It is crucial to your future that you take care of your credit. A credit score can effect you in all facets of life. For many employers, they will pull your credit report to try and get an idea about what kind of person you are. You need a healthy credit score to buy a car, home or send the kids to college in many cases. If you have run into an issue on your credit report, you need to know how to write a credit report dispute letter. It is a good idea to closely monitor your credit report on a monthly basis. This will allow you to quickly identify and remove any misinformation before it can cause you issues when applying for credit
What is a Dispute Letter?
The dispute letter is the first step that must be taken to have inaccurate information removed from a credit report. It provides a paper trail and is evidence of your attempt to work with the credit reporting agency and the reporting creditor to have the information removed. The letter is your best chance at getting someone to do something about the misinformation. Phone calls are not enough. You need a paper trail.
There are various reasons behind the information finding its way on to your credit report. It could be a case of mixed up files, the creditor applying your payment to another account, identify theft or a social security number that has been typed into a system incorrectly.
Most of the major credit reporting bureaus have online portals that allow you to submit your dispute online. This is a quick and easy method that many people opt for in this day and age. The steps to writing the dispute letter are the same as they would be for a standard letter sent through the mail. The only difference is your return receipt will be electronic and your response will be via email.
How Do I Create a Credit Report Dispute Letter?
Fortunately, the process is fairly easy. You can buy software that includes an easy-to-use template or make your own on your home computer. The following 10 steps will guide you in creating a letter that will help you get your credit back on track so you can do everything you want in life.
1. Identify The Mistakes
Make sure the information is truly inaccurate. Do some research on your own to make sure the information is not correct. If someone in your family has access to your accounts, check with them. If you suspect identity theft, you will need to file a police report and begin the process of cleaning up your credit.
2. Make A Copy
Make a copy or several to send to all three of the major credit reporting bureaus. You want to provide the proof of the mistake. Highlight the item that you are disputing. This makes it easy for the bureau to identify and begin the process of removing the misinformation.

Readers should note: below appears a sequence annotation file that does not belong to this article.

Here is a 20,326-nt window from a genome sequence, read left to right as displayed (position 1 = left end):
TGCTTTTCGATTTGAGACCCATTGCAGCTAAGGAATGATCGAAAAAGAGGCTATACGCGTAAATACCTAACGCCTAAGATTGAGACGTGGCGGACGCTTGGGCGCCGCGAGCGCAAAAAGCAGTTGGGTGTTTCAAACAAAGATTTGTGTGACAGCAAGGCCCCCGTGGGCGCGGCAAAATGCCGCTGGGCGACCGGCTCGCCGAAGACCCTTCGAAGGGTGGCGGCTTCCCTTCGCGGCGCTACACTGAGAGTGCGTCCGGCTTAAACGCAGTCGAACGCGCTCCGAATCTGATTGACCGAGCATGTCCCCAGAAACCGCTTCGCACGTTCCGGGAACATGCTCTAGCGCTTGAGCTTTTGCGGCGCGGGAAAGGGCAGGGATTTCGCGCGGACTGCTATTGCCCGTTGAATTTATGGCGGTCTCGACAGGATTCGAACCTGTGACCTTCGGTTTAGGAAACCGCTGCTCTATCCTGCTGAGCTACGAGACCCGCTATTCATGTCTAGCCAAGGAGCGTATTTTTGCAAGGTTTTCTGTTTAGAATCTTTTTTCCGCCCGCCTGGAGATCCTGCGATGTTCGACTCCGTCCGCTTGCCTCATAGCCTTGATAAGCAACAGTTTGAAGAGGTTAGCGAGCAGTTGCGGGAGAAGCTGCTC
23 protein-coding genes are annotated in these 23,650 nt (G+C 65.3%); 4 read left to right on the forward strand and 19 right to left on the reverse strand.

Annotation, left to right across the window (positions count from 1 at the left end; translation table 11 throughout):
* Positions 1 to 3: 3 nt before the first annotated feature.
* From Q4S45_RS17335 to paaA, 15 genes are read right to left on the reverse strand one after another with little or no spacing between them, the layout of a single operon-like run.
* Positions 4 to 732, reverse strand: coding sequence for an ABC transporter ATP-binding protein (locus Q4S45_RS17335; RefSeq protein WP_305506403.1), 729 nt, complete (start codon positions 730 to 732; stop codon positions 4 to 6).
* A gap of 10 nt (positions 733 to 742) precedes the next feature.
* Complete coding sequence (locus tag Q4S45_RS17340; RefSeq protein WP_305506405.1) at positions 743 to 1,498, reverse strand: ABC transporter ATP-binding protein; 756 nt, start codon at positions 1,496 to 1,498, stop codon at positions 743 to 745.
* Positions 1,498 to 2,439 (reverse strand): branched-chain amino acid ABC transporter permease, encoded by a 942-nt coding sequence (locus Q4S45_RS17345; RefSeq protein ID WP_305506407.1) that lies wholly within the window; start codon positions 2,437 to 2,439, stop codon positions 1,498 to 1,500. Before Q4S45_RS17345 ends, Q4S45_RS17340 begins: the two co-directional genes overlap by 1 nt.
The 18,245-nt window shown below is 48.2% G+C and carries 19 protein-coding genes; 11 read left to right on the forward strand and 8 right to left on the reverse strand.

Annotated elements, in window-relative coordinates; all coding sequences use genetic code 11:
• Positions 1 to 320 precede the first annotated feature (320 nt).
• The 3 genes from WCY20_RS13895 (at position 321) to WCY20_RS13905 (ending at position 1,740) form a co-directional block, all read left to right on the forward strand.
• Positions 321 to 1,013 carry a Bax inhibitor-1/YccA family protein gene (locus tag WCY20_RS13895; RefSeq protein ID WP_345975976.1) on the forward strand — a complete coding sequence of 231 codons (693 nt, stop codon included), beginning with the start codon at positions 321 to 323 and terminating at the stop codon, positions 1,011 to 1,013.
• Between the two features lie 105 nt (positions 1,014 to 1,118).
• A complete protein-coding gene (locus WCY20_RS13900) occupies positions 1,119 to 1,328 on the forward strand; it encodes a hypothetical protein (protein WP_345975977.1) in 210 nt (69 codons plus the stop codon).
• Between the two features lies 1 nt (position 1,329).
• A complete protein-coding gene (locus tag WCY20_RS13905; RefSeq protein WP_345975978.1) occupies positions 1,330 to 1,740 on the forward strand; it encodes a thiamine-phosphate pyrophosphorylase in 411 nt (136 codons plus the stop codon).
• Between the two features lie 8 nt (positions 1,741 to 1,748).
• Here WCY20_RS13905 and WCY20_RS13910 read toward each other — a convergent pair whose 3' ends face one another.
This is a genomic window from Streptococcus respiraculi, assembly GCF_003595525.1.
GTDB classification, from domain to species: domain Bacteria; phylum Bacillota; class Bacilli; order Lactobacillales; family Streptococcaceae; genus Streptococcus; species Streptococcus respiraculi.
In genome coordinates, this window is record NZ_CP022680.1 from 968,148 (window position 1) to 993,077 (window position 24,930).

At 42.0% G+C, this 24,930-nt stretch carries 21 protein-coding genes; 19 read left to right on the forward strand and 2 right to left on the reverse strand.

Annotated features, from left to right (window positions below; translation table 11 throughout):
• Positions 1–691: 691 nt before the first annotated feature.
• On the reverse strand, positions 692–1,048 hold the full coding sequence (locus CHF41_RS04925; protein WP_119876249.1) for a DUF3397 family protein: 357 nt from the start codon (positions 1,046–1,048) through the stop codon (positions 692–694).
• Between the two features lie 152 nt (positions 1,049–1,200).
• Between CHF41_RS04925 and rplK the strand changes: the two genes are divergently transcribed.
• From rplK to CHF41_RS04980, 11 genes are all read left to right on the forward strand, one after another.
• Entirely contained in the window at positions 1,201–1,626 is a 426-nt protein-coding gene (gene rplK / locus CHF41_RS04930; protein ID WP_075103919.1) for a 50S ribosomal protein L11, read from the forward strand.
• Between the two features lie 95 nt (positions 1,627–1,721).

3. Begin The Letter with Pertinent Information.
- Full name
- Complaint Department
- Name of the Credit Bureau
- Their address
4. Get to The Point in The Opening Paragraph of Your Letter.
You will want to state you are disputing an item on your credit report and keep it simple. Avoid lengthy explanations about why it isn’t accurate. Do not quote laws or make threats to sue the agency. It isn’t helpful to your cause.
5. Briefly Explain The Item and The Facts
Keep it short and sweet and to the point. The person reading the letter has to process it, along with plenty of others. You don’t want your credit report dispute letter to be so lengthy, it automatically gets put to the side. This is not the time to present a mountain of evidence in your favor.
6. A Closing Paragraph That Outlines The Documentation
A Closing paragraph that outlines the documentation you are providing should wrap up the letter. If you have several documents, briefly explain the importance of each document and how it proves your claim the information is not accurate. This is the part of the letter that reiterates your request to have the information removed from the credit report.
7. Enclose Copies Of Any Documentation That supports Your Request
A copy of the credit report with the line items highlighted and/or circled, receipt if the payment was actually made or any other proof you can provide that proves you are not responsible for the item on the credit report. If you are a victim of identity theft, a copy of the police report and the report number will be necessary.
8. Mail The Letter Certified With A Return Receipt
It is best to mail the letter certified with a return receipt requested. This will provide you with proof the letter was received as well as the day the letter was received. It will also start the clock ticking on an appropriate response time.
9. Wait 30 Days Before Take Additional Steps
Do not call the credit bureau and hound the employees. Your credit report dispute letter is meant to speak for you. It ensures you are staying within the boundaries of the law and not letting your emotions run away from you in a heated conversation.
10. Credit Bureau's Response
The credit bureau will respond to your dispute via a letter in the U.S. mail after about 30 days. If there is no response or the action taken by the credit bureau is unsatisfactory, you will need to escalate your dispute.
Writing your own letter to credit bureaus is something you can definitely do. However, some people are hesitant to take on such an important task themselves and prefer to hire professionals to take care of the duty. You can certainly write your own credit report dispute letter with these 10 easy steps or look into hiring a company to take care of all of it for you.